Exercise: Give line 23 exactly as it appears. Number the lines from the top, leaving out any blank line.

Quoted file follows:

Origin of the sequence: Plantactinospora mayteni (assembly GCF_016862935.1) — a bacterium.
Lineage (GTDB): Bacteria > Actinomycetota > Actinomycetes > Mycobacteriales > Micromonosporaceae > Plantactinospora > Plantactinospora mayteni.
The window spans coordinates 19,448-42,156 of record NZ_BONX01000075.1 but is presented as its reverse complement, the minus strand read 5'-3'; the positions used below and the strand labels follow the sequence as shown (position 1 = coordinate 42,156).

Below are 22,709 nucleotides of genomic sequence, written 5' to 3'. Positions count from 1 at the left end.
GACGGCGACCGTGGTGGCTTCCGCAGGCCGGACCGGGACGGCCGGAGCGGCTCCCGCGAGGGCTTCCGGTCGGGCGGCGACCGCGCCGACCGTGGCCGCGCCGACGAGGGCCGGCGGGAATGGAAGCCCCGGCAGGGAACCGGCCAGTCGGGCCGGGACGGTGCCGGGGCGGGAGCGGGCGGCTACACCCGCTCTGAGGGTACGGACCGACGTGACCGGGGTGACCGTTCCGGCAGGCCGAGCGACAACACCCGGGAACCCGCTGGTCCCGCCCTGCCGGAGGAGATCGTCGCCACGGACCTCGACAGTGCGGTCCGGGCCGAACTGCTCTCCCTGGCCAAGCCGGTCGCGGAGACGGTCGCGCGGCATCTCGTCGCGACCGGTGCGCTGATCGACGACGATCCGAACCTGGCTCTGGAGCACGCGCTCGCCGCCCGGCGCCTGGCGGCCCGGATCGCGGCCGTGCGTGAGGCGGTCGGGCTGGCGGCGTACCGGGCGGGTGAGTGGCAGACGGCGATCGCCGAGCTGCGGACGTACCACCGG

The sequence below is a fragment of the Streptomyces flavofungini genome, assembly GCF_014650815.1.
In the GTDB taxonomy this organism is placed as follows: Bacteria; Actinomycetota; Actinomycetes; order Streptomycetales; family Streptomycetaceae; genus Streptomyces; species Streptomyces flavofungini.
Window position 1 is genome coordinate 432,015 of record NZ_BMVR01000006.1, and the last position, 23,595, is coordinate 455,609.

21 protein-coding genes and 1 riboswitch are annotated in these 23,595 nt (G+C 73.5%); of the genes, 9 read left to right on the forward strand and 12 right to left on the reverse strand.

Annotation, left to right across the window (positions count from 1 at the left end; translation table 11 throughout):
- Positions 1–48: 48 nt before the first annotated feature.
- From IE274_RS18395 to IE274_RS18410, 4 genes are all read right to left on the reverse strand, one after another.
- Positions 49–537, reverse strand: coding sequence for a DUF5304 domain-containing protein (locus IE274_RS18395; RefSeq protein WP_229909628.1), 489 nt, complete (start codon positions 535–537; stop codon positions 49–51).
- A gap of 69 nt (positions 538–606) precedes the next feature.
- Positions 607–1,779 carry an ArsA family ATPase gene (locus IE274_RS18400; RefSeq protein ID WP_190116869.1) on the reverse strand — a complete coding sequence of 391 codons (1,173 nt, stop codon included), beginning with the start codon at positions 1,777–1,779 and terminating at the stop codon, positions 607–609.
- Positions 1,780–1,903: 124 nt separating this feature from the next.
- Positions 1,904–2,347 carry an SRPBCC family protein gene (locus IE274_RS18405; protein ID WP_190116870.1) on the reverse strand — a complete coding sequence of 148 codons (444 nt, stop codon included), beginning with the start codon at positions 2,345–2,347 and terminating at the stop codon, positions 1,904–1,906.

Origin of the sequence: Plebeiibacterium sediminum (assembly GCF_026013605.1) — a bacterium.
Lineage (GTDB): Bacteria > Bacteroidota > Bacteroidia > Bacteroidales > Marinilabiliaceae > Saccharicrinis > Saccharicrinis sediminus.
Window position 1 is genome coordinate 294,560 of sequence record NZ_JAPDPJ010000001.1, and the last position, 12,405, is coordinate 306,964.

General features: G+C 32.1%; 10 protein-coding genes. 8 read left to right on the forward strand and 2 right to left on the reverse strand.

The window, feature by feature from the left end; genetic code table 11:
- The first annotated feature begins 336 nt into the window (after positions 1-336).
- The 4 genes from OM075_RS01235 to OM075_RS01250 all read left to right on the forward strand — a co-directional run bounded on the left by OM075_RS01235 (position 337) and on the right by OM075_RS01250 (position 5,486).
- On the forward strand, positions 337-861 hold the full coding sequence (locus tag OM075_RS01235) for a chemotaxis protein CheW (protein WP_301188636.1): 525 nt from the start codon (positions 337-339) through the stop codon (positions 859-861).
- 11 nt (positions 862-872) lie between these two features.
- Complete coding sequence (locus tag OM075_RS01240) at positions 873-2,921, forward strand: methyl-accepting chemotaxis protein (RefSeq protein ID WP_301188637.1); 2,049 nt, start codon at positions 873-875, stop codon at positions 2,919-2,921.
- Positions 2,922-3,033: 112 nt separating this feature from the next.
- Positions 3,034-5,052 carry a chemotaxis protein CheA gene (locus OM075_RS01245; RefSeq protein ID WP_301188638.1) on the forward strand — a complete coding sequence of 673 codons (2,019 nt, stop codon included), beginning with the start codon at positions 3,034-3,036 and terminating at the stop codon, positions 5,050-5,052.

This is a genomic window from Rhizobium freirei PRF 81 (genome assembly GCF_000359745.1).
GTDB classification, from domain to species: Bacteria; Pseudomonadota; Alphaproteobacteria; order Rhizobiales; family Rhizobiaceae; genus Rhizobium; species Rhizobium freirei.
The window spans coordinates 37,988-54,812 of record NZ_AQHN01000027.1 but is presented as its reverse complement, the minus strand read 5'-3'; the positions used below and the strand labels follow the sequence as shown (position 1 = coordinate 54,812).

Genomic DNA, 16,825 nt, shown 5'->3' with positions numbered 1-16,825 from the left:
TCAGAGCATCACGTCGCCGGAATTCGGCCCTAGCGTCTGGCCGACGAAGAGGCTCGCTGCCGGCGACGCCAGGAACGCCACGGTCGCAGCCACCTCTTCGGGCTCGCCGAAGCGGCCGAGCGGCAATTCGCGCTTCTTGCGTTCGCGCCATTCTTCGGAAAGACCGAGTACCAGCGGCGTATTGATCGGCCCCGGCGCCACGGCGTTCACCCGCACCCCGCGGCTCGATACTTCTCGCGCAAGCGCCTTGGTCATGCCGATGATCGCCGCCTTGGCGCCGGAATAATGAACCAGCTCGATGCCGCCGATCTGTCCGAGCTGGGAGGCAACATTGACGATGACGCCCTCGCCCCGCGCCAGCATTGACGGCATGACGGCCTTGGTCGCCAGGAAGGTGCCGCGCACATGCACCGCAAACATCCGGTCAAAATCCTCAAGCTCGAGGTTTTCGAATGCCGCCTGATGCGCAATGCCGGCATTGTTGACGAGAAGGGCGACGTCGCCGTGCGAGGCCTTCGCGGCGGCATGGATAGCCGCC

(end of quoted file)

- The first annotated feature begins 336 nt into the window (after positions 1-336).